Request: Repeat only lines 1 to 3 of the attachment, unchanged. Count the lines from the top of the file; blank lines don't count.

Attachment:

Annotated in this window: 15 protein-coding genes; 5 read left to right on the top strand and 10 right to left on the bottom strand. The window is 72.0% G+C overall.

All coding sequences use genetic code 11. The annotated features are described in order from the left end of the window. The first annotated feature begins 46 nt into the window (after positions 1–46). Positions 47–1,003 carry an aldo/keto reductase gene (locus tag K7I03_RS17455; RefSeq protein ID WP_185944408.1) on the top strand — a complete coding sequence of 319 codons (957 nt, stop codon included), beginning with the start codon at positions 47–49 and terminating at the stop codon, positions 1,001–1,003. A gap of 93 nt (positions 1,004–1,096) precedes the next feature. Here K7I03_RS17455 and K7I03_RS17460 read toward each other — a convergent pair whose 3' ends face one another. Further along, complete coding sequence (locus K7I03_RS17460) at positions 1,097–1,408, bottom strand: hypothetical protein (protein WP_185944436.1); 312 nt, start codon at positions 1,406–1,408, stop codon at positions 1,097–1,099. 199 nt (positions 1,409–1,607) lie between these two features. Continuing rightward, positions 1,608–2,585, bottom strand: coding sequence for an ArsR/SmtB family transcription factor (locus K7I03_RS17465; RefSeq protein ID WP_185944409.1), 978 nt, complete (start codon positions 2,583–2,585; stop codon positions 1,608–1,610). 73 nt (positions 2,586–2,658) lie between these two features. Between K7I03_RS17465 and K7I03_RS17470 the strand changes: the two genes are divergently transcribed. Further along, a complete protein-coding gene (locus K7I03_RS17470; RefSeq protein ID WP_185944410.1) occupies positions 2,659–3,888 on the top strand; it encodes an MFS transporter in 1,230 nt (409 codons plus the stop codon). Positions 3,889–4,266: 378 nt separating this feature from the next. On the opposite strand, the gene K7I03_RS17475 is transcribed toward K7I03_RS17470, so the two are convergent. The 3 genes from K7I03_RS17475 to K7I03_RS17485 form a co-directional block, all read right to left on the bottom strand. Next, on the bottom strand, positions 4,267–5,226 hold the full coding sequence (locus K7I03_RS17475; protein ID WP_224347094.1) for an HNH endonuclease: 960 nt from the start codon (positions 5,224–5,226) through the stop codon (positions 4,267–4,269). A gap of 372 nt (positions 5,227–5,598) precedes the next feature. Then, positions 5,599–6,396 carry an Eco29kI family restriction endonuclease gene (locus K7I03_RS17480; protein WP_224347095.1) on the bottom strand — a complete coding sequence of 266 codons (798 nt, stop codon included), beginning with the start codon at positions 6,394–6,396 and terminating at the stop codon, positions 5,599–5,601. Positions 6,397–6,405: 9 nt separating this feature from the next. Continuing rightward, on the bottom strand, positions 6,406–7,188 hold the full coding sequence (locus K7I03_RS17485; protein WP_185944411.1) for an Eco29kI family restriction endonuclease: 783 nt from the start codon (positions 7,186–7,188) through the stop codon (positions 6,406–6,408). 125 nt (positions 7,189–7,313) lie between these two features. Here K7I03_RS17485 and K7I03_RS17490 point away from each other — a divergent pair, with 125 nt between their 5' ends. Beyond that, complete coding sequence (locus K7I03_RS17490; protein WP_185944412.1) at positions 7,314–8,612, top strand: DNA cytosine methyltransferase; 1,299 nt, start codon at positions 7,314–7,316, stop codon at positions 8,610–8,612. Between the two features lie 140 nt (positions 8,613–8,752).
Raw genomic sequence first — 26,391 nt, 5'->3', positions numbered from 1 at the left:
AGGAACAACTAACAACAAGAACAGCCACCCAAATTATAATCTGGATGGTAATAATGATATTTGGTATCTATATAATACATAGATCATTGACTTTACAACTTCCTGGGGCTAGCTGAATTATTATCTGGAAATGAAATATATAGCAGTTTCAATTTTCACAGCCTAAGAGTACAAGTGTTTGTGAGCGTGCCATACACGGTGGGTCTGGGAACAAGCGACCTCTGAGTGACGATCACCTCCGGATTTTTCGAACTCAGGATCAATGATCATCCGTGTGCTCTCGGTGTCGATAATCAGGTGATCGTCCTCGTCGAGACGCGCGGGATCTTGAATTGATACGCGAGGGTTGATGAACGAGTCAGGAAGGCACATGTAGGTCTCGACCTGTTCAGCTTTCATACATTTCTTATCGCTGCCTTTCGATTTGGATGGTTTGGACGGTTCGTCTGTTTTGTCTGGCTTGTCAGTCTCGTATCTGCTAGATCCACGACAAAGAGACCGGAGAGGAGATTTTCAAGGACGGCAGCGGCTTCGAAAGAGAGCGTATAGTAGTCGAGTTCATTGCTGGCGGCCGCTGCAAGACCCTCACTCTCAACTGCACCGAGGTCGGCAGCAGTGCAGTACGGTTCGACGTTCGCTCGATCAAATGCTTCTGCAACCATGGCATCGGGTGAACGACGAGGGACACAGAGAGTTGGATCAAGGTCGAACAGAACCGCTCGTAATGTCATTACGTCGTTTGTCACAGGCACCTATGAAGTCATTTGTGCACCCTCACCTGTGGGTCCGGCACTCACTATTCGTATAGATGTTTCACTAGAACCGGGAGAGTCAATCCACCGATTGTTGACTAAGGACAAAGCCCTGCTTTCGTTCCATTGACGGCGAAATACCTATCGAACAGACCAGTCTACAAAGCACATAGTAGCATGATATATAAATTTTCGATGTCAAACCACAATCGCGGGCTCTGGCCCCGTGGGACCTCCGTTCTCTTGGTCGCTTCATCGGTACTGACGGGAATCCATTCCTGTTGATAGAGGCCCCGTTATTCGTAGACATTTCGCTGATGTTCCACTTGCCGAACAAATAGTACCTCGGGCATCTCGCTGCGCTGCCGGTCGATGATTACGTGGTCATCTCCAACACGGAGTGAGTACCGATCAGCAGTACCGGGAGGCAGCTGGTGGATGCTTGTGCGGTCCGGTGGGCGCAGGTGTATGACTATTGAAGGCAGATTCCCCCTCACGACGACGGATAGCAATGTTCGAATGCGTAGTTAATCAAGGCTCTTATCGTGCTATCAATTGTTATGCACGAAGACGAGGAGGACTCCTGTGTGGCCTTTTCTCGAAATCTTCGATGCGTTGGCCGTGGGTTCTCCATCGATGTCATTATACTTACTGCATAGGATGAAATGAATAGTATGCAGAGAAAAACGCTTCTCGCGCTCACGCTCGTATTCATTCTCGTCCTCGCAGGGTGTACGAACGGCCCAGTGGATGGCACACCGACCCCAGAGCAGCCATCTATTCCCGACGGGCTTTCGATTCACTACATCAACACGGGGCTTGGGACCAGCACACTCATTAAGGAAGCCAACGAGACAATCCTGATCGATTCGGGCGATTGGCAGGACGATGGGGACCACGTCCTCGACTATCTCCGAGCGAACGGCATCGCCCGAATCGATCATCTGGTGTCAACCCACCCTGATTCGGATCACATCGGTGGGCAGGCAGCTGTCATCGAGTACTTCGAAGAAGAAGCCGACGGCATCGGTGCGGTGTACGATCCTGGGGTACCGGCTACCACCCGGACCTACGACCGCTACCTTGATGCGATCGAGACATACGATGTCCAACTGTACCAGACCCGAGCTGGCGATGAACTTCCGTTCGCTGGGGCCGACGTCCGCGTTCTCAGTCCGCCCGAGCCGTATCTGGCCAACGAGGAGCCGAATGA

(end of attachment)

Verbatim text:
Annotated in this window: 15 protein-coding genes; 5 read left to right on the top strand and 10 right to left on the bottom strand. The window is 72.0% G+C overall.

All coding sequences use genetic code 11. The annotated features are described in order from the left end of the window. The first annotated feature begins 46 nt into the window (after positions 1–46). Positions 47–1,003 carry an aldo/keto reductase gene (locus tag K7I03_RS17455; RefSeq protein ID WP_185944408.1) on the top strand — a complete coding sequence of 319 codons (957 nt, stop codon included), beginning with the start codon at positions 47–49 and terminating at the stop codon, positions 1,001–1,003. A gap of 93 nt (positions 1,004–1,096) precedes the next feature. Here K7I03_RS17455 and K7I03_RS17460 read toward each other — a convergent pair whose 3' ends face one another. Further along, complete coding sequence (locus K7I03_RS17460) at positions 1,097–1,408, bottom strand: hypothetical protein (protein WP_185944436.1); 312 nt, start codon at positions 1,406–1,408, stop codon at positions 1,097–1,099. 199 nt (positions 1,409–1,607) lie between these two features. Continuing rightward, positions 1,608–2,585, bottom strand: coding sequence for an ArsR/SmtB family transcription factor (locus K7I03_RS17465; RefSeq protein ID WP_185944409.1), 978 nt, complete (start codon positions 2,583–2,585; stop codon positions 1,608–1,610). 73 nt (positions 2,586–2,658) lie between these two features. Between K7I03_RS17465 and K7I03_RS17470 the strand changes: the two genes are divergently transcribed. Further along, a complete protein-coding gene (locus K7I03_RS17470; RefSeq protein ID WP_185944410.1) occupies positions 2,659–3,888 on the top strand; it encodes an MFS transporter in 1,230 nt (409 codons plus the stop codon). Positions 3,889–4,266: 378 nt separating this feature from the next. On the opposite strand, the gene K7I03_RS17475 is transcribed toward K7I03_RS17470, so the two are convergent. The 3 genes from K7I03_RS17475 to K7I03_RS17485 form a co-directional block, all read right to left on the bottom strand. Next, on the bottom strand, positions 4,267–5,226 hold the full coding sequence (locus K7I03_RS17475; protein ID WP_224347094.1) for an HNH endonuclease: 960 nt from the start codon (positions 5,224–5,226) through the stop codon (positions 4,267–4,269). A gap of 372 nt (positions 5,227–5,598) precedes the next feature. Then, positions 5,599–6,396 carry an Eco29kI family restriction endonuclease gene (locus K7I03_RS17480; protein WP_224347095.1) on the bottom strand — a complete coding sequence of 266 codons (798 nt, stop codon included), beginning with the start codon at positions 6,394–6,396 and terminating at the stop codon, positions 5,599–5,601. Positions 6,397–6,405: 9 nt separating this feature from the next. Continuing rightward, on the bottom strand, positions 6,406–7,188 hold the full coding sequence (locus K7I03_RS17485; protein WP_185944411.1) for an Eco29kI family restriction endonuclease: 783 nt from the start codon (positions 7,186–7,188) through the stop codon (positions 6,406–6,408). 125 nt (positions 7,189–7,313) lie between these two features. Here K7I03_RS17485 and K7I03_RS17490 point away from each other — a divergent pair, with 125 nt between their 5' ends. Beyond that, complete coding sequence (locus K7I03_RS17490; protein WP_185944412.1) at positions 7,314–8,612, top strand: DNA cytosine methyltransferase; 1,299 nt, start codon at positions 7,314–7,316, stop codon at positions 8,610–8,612. Between the two features lie 140 nt (positions 8,613–8,752).
Raw genomic sequence first — 26,391 nt, 5'->3', positions numbered from 1 at the left: